• TV slide – for broadcast on KCC’s campus televisions.


To know how long it will take to complete a project, it is essential to know the steps it will take. Under normal circumstances, time should be allowed for eight steps in each project (see below).

New projects and complicated projects should have time considerations in case setbacks occur. Examples of other variables include schedules of those involved and how the item will be printed (in-house or by an outside printer).

At the initial meeting, the project coordinator will often want to know first when the project should be delivered. Working backward through all of the steps and estimating how long each will take, a timeline can be created.

Typical Path of a Publication

Some steps may be eliminated or repeated based on the complexity of the publication.

  1. Initial meeting with project coordinator
  2. Writing and/or editing by marketing staff
  3. Client review of text
  4. Design concept by designer
  5. Client review of design
  6. Revisions
  7. Printing and finishing
  8. Delivery of finished item

Approximate Timelines for Publications Tasks

Photo at an event - The Office of Marketing and Public Relations will loan a digital camera to those who would like photos taken of college events and program activities. Cameras must be reserved by using a camera sign-out form and are available on a first-come, first-served basis. A card reader to download the photos also is available. Those who would like prints of the photos they take should speak to a marketing coordinator before the event regarding the procedure and timelines for requesting prints. Also, see the note regarding photo releases.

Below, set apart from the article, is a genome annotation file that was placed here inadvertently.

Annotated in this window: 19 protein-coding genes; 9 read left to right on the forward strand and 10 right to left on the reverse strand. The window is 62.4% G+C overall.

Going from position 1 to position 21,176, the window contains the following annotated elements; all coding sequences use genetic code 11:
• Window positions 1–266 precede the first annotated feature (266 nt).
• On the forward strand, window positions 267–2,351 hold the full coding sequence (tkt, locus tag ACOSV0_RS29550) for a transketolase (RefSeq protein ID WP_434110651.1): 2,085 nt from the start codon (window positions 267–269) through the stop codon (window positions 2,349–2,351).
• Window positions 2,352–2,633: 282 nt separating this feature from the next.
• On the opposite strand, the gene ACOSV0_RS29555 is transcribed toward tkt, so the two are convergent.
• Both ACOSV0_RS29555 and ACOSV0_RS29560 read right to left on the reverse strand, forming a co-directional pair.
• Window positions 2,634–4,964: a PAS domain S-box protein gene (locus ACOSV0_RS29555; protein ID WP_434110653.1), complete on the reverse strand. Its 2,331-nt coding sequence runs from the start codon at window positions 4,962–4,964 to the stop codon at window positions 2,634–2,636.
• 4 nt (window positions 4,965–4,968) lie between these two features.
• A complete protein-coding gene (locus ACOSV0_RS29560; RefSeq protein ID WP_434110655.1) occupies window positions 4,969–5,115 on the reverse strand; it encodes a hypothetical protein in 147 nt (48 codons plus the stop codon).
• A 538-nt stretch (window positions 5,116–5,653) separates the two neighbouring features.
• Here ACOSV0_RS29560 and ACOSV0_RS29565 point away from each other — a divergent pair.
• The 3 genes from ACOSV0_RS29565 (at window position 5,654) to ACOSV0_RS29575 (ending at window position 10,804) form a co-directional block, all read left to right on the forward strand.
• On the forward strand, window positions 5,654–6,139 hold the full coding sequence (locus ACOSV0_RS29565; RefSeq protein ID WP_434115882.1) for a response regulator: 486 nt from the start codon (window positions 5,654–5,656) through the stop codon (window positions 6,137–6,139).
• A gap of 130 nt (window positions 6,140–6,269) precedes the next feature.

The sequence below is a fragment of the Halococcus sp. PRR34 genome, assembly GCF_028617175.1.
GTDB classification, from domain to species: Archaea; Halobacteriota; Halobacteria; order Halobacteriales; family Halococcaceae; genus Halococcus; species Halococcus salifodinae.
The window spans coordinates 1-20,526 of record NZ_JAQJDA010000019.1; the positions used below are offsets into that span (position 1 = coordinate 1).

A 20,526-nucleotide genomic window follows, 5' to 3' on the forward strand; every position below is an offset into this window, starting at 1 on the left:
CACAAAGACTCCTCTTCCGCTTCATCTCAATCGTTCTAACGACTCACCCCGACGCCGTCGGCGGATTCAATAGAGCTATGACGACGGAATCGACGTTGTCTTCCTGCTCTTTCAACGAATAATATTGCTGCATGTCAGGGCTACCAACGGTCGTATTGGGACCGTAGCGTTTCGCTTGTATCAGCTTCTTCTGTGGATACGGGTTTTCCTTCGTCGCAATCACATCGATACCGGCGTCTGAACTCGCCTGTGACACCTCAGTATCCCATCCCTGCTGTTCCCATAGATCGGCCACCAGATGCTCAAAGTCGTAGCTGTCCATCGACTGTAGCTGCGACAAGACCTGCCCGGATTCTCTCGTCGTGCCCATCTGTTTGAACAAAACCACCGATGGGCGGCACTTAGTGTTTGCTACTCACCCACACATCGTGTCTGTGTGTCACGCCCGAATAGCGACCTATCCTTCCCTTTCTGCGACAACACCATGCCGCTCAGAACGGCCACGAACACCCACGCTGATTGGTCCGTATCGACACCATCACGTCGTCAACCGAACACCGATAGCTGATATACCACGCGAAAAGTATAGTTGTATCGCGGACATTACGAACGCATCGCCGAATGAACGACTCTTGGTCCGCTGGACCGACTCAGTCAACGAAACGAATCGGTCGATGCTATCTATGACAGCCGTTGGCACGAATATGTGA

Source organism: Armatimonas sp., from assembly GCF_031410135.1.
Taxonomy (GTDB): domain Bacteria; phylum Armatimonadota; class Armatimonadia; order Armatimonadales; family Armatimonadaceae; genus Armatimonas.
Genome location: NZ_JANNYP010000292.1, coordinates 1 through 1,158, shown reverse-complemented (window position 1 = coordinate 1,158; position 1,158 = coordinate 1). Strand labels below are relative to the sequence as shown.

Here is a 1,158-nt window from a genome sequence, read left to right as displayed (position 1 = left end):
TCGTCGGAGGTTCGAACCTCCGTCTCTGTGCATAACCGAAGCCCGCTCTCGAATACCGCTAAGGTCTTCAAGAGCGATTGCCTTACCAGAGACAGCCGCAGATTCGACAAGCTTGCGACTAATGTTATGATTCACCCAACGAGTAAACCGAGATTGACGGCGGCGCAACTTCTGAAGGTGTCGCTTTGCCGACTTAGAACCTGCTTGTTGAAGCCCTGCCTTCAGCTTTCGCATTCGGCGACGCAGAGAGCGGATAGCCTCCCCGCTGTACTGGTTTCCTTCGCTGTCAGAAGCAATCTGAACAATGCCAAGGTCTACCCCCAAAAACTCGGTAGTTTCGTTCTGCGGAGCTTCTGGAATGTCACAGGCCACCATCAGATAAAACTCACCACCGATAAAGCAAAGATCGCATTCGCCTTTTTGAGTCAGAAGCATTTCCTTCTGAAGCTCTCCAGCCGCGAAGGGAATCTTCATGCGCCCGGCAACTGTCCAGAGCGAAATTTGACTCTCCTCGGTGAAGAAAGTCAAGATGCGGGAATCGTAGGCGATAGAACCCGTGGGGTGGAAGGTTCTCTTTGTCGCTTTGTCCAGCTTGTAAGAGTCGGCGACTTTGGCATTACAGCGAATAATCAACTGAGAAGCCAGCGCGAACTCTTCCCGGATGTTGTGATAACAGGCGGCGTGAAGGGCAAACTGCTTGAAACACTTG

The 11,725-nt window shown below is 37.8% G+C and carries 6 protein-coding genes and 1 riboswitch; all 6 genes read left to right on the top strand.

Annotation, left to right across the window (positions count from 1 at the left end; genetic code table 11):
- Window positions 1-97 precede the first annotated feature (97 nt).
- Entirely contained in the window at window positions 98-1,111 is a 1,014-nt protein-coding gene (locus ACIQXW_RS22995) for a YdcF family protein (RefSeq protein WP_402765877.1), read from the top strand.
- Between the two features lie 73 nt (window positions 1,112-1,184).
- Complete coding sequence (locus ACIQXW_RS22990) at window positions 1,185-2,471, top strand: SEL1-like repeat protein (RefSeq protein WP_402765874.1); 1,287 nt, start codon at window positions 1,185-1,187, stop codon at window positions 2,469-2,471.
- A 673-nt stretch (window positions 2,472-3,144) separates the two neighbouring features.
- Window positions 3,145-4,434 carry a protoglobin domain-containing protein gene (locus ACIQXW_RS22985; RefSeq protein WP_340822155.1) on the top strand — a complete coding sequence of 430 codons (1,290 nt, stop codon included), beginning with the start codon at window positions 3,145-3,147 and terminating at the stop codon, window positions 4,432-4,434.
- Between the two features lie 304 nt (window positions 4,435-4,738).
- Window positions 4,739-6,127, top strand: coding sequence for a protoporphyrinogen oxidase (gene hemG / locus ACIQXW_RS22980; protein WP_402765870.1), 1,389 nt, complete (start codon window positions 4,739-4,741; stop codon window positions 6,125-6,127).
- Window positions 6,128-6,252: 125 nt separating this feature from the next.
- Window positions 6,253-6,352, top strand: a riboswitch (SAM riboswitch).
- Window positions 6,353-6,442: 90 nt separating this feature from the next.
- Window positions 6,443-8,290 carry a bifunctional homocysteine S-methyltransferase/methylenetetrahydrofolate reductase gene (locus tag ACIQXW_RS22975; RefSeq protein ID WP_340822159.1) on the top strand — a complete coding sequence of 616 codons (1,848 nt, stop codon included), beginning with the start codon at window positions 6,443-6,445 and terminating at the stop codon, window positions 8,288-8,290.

Photos for press releases, news articles and college-wide marketing materials - Arrange a minimum of two weeks before the photo will be taken. Allow additional time after the photos are taken for them to be prepared to distribute to news media. Photos will be taken by media personnel or by the college’s contracted photographer. The photographer must be scheduled in advance. Though you should make arrangements a minimum of two weeks before the photo will be taken, arrangements will depend on availability of a photographer. See note regarding photo releases.

Press release – Two weeks minimum. Press releases are sent to area newspapers and radio stations. They also are posted to the newsroom page​.

Design and writing – Design and copywriting are components of brochures, fliers, invitations, posters and other printed projects. Time to print and finish the project must also be considered. The amount of time to complete these projects will vary with the project complexity and workload.

Table tent – In addition to usual design and writing considerations, table tents must be reserved ahead. Reservations are taken on a first-come, first-served basis. They will be displayed for a maximum of seven business days.

Staff newsletter Update - One business day.

PDF – One work day after the document is completed.

Print ad - More than two weeks before it will be published.